William Simpson married Susannah Tindall (born in Liverpool, N.S.W., 29th January, 1841), and they had about 12 children (several of whom died in infancy). William Simpson was born in Sydney on 7th June, 1841. On 21st October, 1886, their two-year-old son, Sidney, was found drowned in the lagoon at Bundeena by his 14 year-old sister, Christina Simpson (who was my grand mother, later Christina Skarratt).

Another son, Henry Charles Simpson, born 13th October, 1874, (died 1926), later ran Simpson’s Store and Coach Depot at Caringbah. Holiday-makers bound for the Hotel were transported to Burraneer Bay by coach, thence across by boat.

In those days the daughters of the household did all the chores at the hotel, cooking, making beds and cleaning, although my grandmother, Christina Simpson, found time to go sailing and to be courted by 1 regular visitor, Carleton Skarratt, whom she married in 1896. Another daughter, Mary Simpson, did not marry and died at the age of 44. Alice Simpson married, but subsequently returned home to take care of her mother, Susannah, until she died at the age of 86 in 1926, William Simpson built a home at Little Turriell Point, amea opposite and upstream from Bundeena, named where Susannah lived until she died. I can remendfell sitting in her rocking chair and gazing across her the bay t to Bundeena, where so much of her life had been spent with some tragedy, but with much happiness. Wildfell has long since gone, to be replaced by many new expensive homes, but years ago daffodils and freezias grew wild in the grass, and as you looked across the bay to Bundeena the hills there were pink with boronia and native rose There is a story in the family that William Simpson’s father, George, was offered land at Cronulla at 5 pounds per acre, but he refused it because it was too sandy to grow cabbages!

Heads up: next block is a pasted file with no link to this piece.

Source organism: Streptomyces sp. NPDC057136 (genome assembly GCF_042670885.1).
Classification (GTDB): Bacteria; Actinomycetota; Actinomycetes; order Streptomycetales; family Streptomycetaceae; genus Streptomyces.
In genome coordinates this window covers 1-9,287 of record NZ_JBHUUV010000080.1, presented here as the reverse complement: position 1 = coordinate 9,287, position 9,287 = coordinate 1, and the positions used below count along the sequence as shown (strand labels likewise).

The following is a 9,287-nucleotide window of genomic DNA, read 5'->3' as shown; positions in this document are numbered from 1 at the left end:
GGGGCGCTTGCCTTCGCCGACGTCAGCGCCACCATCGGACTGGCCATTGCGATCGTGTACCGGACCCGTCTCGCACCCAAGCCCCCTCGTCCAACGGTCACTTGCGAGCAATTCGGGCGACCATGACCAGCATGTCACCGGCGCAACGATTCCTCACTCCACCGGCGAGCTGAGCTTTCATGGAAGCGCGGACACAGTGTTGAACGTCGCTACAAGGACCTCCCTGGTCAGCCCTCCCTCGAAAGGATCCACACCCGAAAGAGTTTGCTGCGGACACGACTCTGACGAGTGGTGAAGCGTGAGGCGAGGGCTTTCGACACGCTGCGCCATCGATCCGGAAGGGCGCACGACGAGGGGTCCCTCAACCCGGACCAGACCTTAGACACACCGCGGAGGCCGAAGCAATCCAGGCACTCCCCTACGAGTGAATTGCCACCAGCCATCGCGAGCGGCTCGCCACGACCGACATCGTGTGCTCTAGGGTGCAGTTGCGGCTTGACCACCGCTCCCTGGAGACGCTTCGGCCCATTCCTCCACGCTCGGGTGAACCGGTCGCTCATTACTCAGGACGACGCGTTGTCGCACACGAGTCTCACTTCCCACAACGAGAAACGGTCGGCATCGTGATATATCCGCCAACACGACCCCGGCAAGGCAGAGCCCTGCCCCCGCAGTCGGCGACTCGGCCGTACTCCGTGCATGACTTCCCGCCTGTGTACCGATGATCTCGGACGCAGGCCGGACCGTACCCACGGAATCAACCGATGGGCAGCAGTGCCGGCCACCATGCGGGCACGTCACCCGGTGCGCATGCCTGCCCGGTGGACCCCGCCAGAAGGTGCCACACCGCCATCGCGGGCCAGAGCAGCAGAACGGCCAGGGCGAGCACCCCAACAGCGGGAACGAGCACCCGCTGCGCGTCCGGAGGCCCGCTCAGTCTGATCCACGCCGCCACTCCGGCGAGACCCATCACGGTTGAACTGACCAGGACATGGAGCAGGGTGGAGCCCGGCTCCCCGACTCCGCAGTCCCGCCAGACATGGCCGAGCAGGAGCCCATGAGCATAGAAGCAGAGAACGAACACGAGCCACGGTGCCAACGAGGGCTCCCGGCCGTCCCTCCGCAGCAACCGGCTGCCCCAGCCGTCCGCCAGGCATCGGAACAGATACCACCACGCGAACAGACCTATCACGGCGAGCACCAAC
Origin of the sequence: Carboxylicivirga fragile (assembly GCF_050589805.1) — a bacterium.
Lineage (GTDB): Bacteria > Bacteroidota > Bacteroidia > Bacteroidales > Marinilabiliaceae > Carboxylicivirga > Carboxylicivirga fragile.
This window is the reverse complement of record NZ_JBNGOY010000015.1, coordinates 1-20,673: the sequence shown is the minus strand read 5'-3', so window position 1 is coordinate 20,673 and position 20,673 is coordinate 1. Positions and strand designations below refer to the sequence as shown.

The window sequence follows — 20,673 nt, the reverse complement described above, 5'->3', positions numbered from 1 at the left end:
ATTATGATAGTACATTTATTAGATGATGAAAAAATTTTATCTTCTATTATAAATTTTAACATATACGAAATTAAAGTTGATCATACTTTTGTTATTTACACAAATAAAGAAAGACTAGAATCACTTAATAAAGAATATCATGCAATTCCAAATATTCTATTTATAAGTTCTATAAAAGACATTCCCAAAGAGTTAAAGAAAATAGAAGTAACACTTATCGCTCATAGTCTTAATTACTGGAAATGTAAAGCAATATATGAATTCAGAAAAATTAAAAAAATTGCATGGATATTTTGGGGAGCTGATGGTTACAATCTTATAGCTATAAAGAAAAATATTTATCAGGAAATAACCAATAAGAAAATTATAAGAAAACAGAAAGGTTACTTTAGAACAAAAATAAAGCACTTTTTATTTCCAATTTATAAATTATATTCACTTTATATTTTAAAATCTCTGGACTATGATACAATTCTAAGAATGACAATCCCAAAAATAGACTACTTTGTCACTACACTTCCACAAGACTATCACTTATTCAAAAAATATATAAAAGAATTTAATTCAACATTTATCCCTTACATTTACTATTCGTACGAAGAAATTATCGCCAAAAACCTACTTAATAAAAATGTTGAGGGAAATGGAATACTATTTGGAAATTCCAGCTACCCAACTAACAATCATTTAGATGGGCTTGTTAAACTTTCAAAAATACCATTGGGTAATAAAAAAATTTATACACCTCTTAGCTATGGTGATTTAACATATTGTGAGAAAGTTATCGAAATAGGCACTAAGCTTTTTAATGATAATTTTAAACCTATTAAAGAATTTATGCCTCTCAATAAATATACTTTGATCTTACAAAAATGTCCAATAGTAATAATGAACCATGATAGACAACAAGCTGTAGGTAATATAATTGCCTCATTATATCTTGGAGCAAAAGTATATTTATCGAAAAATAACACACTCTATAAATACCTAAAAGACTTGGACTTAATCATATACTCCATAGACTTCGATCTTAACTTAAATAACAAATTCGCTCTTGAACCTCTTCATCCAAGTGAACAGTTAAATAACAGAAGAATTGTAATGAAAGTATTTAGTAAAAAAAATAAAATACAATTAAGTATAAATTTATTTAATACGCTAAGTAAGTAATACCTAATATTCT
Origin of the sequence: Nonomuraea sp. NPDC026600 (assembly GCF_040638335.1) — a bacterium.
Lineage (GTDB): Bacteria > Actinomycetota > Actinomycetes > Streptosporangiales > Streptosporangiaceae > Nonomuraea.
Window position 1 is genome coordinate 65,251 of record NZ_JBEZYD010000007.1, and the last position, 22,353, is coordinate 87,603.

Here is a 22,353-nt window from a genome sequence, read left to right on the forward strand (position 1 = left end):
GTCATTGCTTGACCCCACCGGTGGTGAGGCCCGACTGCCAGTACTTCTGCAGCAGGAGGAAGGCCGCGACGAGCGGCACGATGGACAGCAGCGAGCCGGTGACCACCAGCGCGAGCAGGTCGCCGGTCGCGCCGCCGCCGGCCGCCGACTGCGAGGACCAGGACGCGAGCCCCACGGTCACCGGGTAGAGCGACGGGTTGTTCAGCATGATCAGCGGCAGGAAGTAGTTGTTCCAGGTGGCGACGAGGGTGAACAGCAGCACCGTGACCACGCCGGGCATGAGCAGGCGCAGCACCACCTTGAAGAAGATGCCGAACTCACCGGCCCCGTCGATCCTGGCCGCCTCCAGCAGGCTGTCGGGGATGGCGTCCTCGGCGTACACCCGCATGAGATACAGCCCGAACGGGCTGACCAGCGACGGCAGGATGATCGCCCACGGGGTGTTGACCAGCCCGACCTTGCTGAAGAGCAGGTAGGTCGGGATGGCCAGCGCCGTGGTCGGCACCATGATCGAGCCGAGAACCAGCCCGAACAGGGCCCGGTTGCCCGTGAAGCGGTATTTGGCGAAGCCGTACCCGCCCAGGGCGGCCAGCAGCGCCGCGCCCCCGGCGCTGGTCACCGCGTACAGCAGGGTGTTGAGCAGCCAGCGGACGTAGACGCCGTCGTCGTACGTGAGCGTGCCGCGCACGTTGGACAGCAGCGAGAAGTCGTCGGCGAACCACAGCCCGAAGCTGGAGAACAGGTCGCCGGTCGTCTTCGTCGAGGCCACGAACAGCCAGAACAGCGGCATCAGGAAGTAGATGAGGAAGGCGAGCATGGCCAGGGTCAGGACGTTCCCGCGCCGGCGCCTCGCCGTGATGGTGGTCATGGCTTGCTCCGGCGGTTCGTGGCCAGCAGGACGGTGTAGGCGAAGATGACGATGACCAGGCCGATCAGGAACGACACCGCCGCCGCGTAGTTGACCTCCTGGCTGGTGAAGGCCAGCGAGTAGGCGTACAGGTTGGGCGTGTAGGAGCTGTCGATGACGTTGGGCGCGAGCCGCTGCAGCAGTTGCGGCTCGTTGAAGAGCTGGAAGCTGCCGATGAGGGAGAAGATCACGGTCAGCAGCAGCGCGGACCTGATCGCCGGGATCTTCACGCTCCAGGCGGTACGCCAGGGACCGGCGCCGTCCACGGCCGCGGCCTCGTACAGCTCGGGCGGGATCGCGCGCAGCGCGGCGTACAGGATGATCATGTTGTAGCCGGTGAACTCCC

Request for Accommodation

Arthur Giles wrote on 19 December 1907:

Dear Mrs. Simpson, will you let me know whether you would have room for us for two or three weeks and when and what the cost would be per week? There are Mrs. Giles and myself… Jack (who is 16 years old), the youngest boy (9) and the little girl (6). A room with a double bed for us and a single one for the little girl… and another room with two single beds for the boys would be wanted.

The notation at the foot of the letter shows the charges:

£ s. d.
1 15
1 15
1 00
1 00
5 10
Saturday 24th

No booking ahead then!

The Last of Simpson’s Hotel

The buildings and surrounding land were sold by auction as part of the Port Hacking Hotel Estate in 1920. The purchaser of the hotel property was a Mr. H. Henry, and it was he who was instrumental in having the stone retaining wall erected. Mr. Henry did not retain the property for long and there were many changes of owner ship until the hotel lost its licence through neglect and failure to comply with licensing requirements (1917). Then after a period of deterioration the property was purchased by Mr. George Feldwick who converted the old hotel into furnished flats and opened a provision store. Mr. Feldwick’s efforts to improve the property met with a setback with the advent of the war in 1939. The National Park Trust purchased the property in 1947.